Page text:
Gwenno Premieres Video For “Patriarchaeth”

Gwenno Premieres Video For "Patriarchaeth" from her album ' Y Dydd Olaf'

Following the recent release of her debut album Y Dydd Olaf on Heavenly Recordings, Welsh musician Gwenno has premiered the video for track ‘Patriarchaeth’. The video-designed by Ian Watson- sees a Technicolor kaleidoscope of Gwenno imagery that’s warped and distorted into a spacy, psychedelic daydream. Juxtaposed by conscious themes of social and gender oppression, Gwenno rounds out all manifestations of her art in a singular and unexpected way.

In a period of governmental and cultural transition, former The Pipettes front-woman, GWENNO SAUNDERS has released a political concept album inspired by an obscure 1970s Welsh language sci-fi novel, subtly disguised as a blissful kraut-pop record.

Written by Gwenno and produced by Rhys Edwards, Y DYDD OLAF (The Last Day) turns its back on predictable commercial aspirations and lifts a defiant middle finger in the direction of the mainstream.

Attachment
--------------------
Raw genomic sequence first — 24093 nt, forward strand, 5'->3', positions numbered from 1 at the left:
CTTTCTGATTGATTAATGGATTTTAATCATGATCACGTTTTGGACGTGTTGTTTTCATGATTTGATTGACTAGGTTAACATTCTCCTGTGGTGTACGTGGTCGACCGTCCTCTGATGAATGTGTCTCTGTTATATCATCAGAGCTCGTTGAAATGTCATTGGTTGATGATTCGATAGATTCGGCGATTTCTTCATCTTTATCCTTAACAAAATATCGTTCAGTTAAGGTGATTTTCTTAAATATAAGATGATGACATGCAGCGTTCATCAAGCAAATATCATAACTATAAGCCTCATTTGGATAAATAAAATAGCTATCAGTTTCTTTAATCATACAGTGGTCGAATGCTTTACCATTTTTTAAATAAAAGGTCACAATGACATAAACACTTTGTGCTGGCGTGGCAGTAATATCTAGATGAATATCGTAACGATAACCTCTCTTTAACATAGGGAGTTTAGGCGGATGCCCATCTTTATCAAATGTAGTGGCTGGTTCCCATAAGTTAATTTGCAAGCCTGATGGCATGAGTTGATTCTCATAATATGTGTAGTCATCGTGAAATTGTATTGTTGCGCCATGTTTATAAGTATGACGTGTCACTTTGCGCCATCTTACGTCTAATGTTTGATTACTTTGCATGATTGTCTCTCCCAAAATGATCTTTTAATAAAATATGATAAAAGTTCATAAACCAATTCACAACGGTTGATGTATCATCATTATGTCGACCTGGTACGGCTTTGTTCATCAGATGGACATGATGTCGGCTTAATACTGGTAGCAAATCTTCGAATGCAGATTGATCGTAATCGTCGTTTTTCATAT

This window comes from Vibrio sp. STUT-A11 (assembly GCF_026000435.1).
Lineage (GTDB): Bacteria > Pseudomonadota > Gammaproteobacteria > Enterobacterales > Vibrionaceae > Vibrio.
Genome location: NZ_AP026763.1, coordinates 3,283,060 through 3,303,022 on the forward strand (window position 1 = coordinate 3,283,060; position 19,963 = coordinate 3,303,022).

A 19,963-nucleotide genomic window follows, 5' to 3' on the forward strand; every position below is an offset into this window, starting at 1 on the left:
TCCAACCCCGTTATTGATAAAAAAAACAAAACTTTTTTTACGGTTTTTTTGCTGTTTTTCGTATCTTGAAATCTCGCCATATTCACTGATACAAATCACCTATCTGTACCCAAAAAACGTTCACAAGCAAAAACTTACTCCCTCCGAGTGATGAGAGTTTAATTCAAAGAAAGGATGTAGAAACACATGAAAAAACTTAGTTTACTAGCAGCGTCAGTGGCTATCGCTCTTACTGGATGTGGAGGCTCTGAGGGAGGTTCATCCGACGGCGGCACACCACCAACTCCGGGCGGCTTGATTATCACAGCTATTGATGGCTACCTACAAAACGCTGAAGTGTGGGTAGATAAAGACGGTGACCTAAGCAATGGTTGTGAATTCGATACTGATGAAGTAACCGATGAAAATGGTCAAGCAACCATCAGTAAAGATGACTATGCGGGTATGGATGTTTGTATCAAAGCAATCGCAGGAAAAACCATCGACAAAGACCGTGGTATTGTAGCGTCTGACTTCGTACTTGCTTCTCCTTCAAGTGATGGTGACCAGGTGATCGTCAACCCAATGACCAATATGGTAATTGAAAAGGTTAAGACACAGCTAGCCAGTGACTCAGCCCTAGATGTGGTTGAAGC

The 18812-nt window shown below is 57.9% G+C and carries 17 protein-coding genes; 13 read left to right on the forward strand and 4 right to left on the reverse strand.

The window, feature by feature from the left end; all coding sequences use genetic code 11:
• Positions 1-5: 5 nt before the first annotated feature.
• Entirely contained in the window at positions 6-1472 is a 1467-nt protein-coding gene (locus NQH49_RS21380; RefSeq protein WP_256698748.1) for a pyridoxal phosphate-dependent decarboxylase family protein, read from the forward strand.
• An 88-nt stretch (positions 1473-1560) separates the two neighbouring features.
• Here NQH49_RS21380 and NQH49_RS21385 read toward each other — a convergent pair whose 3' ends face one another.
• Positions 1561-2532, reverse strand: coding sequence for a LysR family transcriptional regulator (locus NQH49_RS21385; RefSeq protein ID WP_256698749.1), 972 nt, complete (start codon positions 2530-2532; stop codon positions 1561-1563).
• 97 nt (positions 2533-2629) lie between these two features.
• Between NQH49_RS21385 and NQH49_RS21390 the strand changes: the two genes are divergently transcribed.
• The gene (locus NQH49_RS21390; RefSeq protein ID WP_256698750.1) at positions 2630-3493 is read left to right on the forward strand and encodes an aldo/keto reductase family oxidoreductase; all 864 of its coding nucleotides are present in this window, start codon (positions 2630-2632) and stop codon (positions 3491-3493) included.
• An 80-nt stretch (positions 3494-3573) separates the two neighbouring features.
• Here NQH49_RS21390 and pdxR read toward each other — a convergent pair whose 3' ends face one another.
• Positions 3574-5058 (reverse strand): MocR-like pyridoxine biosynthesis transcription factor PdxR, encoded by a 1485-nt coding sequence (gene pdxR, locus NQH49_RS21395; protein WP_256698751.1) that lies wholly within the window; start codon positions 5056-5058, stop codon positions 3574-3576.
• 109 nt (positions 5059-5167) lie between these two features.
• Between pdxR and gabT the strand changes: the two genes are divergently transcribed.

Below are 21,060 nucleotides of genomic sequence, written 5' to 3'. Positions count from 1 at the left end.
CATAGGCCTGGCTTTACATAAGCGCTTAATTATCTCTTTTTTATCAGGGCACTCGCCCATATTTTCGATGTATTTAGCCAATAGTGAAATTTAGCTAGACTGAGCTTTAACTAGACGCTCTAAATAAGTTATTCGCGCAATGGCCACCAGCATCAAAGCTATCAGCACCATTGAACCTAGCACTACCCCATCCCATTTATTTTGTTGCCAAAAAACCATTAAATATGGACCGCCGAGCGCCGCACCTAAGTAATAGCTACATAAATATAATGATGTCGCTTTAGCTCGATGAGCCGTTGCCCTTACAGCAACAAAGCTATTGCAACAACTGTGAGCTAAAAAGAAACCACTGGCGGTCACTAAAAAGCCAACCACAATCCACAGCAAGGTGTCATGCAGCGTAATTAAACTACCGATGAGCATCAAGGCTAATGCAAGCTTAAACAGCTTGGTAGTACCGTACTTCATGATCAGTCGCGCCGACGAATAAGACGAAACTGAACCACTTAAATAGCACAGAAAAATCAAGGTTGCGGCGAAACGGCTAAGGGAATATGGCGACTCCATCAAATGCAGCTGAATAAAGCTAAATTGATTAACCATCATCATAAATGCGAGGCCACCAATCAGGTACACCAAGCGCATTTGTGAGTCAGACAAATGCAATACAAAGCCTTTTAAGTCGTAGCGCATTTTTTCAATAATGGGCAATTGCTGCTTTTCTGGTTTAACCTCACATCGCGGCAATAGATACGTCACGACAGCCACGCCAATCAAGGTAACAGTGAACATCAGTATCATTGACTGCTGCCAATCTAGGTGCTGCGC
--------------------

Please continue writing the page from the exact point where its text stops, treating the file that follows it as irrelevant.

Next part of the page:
Taking its cue, and title, from Owain Owain’s 1976 novel about a dystopian future where the robots have taken over and are busily turning the human race into clones through the use of medication, Y DYDD OLAF blends big themes (including patriarchal society, government-funded media propaganda, cultural control, technology, isolation and the importance of, and threat to minority languages), great tunes, and a real sense of revolution to produce a powerful, politically-charged concept album.

After years on the peripheries of the mainstream – firstly as a professional dancer, then as a singer and musician – Gwenno returned to her home town of Cardiff in 2011 to produce music that’s free of industry expectations, sales targets and commercial shackles.

First with Peski Records, where a limited edition pressing of the album sold out in weeks, and now signed to Heavenly Recordings. And with the parallel world of 1980s underground – and ground-breaking – Welsh-medium music by artists including Malcolm Neon, Llwybr Llaethog, Datblygu and Ectogram, not forgetting the German Krautrock movement of the 1970s, and early electronic music pioneers Daphne Oram and Delia Derbyshire inspiring her music, outlook and aspirations, Y DYDD OLAF feels at once retro, contemporary and futuristic.

The album, which is sung entirely in Welsh, apart from one song in Cornish, is a cultural document and a celebration of what is unique about life in modern day Britain.